When people hear that I work on the National Mall, they always suggest that I try Mitsitam Café for lunch. Many claim it’s the best food option in the area, if you’re willing to pay a little bit more for a meal. I recently revisited this museum cafeteria with some friends after first exploring some of the exhibits.
I’ve been to the Museum of the American Indian several times before and will admit, it is not my favorite of the Smithsonian Museums. I would encourage a visit because it contains a lot of very relevant and interesting art and information; however, I do not think it is as well curated as it could be. I did recently enjoy the Sculpture of Abraham Anghik Ruben, on exhibit until January 2, 2013 (so hurry up to see it!). His sculptures contrast the ancient lives of Norse adventurers and Inuit whale hunters. Here’s a few images to whet your appetite…
I digress. Back to Mitsitam. The Café offers a variety of Native American cuisines divided by region: Northern Woodlands, South America, Northwest Coast, Mesoamerica, and Great Plains. The menu changes seasonally, and each region has a few entrees and side dishes from which you can pick and choose. The restaurant is designed as a cafeteria style eatery, so grab your tray, pay at the register and have a seat at one of the tables in the large dining area.
I’ve been to Mitsitam a few times and generally feel that it’s hit or miss (the sides are usually tasty, but the entrees don’t always deliver). This time around, the Sweet Potato, Celery Root Hash; Wild Rice and Watercress Salad; Pumpkin Soup (excellent, rich flavor…almost like pumpkin pie but not as sweet); and the Butternut Squash & Bartlett Pear Gratin (delicious and sweet dessert) were all hits.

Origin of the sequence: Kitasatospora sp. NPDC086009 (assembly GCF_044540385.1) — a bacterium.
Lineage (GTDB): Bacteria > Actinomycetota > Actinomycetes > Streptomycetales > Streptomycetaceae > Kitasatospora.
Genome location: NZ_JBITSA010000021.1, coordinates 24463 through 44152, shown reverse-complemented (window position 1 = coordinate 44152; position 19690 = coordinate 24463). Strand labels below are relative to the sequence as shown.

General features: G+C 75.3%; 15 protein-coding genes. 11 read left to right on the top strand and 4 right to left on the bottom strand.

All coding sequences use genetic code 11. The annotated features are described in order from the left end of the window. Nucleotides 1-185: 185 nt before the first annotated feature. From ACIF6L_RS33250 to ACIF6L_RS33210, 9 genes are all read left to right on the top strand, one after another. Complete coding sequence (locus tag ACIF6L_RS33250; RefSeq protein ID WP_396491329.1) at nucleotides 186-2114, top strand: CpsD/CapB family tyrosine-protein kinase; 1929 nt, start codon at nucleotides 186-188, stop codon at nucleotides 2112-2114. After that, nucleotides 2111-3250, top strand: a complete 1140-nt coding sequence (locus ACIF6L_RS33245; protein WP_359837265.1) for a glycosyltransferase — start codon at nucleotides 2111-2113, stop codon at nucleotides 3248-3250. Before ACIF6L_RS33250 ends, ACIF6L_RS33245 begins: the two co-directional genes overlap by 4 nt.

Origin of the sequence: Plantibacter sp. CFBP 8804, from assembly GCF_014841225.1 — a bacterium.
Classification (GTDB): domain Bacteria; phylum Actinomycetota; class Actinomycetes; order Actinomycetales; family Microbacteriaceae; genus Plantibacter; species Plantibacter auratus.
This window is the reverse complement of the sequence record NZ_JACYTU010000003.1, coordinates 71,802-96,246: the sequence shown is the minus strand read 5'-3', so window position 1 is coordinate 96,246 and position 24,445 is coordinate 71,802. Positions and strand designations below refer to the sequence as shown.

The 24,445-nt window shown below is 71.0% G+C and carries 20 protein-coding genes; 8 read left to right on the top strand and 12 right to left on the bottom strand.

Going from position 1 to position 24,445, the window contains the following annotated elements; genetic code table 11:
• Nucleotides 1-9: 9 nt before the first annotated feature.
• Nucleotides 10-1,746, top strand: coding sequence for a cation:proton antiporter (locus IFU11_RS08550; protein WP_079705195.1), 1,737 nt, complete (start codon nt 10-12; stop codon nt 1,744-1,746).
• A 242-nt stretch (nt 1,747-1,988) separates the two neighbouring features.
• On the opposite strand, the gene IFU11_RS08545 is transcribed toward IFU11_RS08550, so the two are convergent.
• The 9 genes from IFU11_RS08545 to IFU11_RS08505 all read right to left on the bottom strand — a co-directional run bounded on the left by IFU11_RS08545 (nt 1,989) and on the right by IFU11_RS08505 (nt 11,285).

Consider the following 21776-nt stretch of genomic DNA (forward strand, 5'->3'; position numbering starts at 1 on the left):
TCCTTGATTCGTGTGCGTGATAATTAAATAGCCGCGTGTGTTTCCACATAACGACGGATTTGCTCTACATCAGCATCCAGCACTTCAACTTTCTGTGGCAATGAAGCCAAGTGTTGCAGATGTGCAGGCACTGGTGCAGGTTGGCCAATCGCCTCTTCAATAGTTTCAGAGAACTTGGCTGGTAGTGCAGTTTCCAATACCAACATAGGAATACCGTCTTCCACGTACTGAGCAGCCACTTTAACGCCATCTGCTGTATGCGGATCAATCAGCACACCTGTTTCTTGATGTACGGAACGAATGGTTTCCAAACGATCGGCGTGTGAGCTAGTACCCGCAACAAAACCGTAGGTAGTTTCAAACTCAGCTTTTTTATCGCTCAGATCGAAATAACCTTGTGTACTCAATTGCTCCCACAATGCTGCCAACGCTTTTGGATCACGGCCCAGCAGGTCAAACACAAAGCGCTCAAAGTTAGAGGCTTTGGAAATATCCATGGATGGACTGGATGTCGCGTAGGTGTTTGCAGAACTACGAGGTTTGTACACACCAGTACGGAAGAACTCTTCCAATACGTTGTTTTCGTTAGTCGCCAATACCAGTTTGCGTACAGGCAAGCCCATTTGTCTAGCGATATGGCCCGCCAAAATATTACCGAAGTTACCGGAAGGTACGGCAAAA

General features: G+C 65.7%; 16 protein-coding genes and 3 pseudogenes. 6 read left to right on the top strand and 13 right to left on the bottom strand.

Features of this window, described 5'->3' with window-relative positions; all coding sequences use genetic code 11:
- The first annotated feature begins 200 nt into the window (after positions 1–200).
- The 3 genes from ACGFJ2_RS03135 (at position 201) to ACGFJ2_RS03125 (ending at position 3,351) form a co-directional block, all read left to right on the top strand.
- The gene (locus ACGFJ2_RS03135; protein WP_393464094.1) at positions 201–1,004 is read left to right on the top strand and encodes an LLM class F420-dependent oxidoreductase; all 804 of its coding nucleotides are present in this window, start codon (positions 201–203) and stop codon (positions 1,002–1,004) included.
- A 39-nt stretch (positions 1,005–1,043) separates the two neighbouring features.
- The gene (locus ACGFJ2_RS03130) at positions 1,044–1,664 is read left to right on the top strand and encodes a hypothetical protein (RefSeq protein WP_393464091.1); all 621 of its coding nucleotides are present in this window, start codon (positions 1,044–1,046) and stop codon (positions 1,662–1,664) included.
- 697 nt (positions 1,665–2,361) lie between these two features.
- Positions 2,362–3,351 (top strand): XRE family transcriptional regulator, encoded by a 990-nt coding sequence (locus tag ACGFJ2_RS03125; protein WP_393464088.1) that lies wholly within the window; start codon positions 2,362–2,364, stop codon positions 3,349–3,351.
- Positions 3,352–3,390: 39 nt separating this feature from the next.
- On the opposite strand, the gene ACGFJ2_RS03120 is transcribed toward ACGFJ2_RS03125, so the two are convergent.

The Grilled Swordfish Tacos with Mole Manchamanteles were a miss. The meat was way too dry, and the taco was pretty tasteless. The Adobo Chicken Tacos were better. The flavor was nice and the meat was tender. However, in general, these were not very memorable. I enjoyed the Calabacitas Con Huitlacoche—sautéed squash, aji peppers, and huitlacoche (mushrooms)—and the Pureed Camote Blanco (white sweet potato) with Chipotle Butter. The sweet potato mash had a nice little kick to it.
One of my friends ordered the Buffalo Burger (not pictured). I’d call this a miss as well. The burger is not bad if you’re comparing it to McDonalds, but with a price tag of over $15 for a burger with fries, it should be a damn good, thick and juicy piece of meat.
All in all, I think people like to talk up Mitsitam because it used to be one of the more interesting food choices in the area. It definitely offers variety in a part of town that was a food desert in the past. Now, with all the food trucks stopping by L’Enfant Plaza these days, I see little reason to go out of my way to eat there. With that said, if you do find yourself at the Museum of the American Indian, you probably won’t be dissatisfied with the tastes and flavors of the many side dishes offered, although you might be a little frustrated by the price.